Occasionally, in medicine, abdominal organs may be described with reference to the trans-pyloric plane, which is a transverse plane passing through the pylorus.

    Comparative embryology Edit

    In discussing the neuroanatomy of animals, particularly rodents used in neuroscience research, a simplistic convention has been to name the sections of the brain according to the homologous human sections. Hence, what is technically a transverse (orthogonal) section with respect to the body length axis of a rat (dividing anterior from posterior) may often be referred to in rat neuroanatomical coordinates as a coronal section, and likewise a coronal section with respect to the body (i.e. dividing ventral from dorsal) in a rat brain is referred to as transverse. This preserves the comparison with the human brain, whose length axis in rough approximation is rotated with respect to the body axis by 90 degrees in the ventral direction. It implies that the planes of the brain are not necessarily the same as those of the body.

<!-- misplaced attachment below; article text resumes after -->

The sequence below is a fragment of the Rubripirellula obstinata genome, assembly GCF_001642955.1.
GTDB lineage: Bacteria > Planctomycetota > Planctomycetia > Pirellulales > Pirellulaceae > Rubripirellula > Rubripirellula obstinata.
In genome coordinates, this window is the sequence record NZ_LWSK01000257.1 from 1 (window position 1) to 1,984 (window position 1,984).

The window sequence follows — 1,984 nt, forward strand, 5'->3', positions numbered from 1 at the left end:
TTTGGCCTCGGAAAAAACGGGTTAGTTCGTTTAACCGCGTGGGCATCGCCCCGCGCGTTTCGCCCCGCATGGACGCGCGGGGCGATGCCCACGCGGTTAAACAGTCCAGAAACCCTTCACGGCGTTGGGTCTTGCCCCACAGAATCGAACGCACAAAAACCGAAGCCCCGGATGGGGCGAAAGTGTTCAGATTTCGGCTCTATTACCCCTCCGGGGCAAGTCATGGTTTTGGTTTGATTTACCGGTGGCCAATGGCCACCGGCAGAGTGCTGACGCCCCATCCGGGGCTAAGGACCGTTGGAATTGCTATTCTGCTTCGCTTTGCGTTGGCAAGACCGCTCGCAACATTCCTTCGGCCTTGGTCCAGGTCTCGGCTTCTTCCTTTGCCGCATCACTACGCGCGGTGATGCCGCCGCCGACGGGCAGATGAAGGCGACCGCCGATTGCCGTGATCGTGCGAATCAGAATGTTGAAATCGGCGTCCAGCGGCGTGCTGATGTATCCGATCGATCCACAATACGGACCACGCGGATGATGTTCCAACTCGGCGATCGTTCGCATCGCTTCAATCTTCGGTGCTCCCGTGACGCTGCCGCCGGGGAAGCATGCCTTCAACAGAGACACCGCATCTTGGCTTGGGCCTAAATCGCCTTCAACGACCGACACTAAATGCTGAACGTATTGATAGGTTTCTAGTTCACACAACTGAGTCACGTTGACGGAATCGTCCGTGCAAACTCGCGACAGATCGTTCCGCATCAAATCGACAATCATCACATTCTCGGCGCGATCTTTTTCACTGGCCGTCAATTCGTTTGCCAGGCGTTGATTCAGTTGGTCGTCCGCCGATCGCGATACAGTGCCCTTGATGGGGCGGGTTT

However, the situation is more complex, since comparative embryology shows that the length axis of the neural tube (the primordium of the brain) has three internal bending points, namely two ventral bendings at the cervical and cephalic flexures (cervical flexure roughly between the medulla oblongata and the spinal cord, and cephalic flexure between the diencephalon and the midbrain), and a dorsal (pontine or rhombic flexure) at the midst of the hindbrain, behind the cerebellum. The latter flexure mainly appears in mammals and sauropsids (reptiles and birds), whereas the other two, and principally the cephalic flexure, appear in all vertebrates (the sum of the cervical and cephalic ventral flexures is the cause of the 90 degree angle mentioned above in humans between body axis and brain axis). This more realistic concept of the longitudinal structure of vertebrate brains implies that any section plane, except the sagittal plane, will intersect variably different parts of the same brain as the section series proceeds across it (relativity of actual sections with regard to topological morphological status in the ideal unbent neural tube). Any precise description of a brain section plane therefore has to make reference to the anteroposterior part of the brain to which the description refers (e.g., transverse to the midbrain, or horizontal to the diencephalon). A necessary note of caution is that modern embryologic orthodoxy indicates that the brain's true length axis finishes rostrally somewhere in the hypothalamus where basal and alar zones interconnect from left to right across the median line therefore, the axis does not enter the telencephalic area, although various authors, both recent and classic, have assumed a telencephalic end of the axis. The causal argument for this lies in the end of the axial mesoderm -mainly the notochord, but also the prechordal plate- under the hypothalamus. Early inductive effects of the axial mesoderm upon the overlying neural ectoderm is the mechanism that establishes the length dimension upon the brain primordium, jointly with establishing what is ventral in the brain (close to the axial mesoderm) in contrast with what is dorsal (distant from the axial mesoderm). Apart from the lack of a causal argument for introducing the axis in the telencephalon, there is the obvious difficulty that there is a pair of telencephalic vesicles, so that a bifid axis is actually implied in these outdated versions.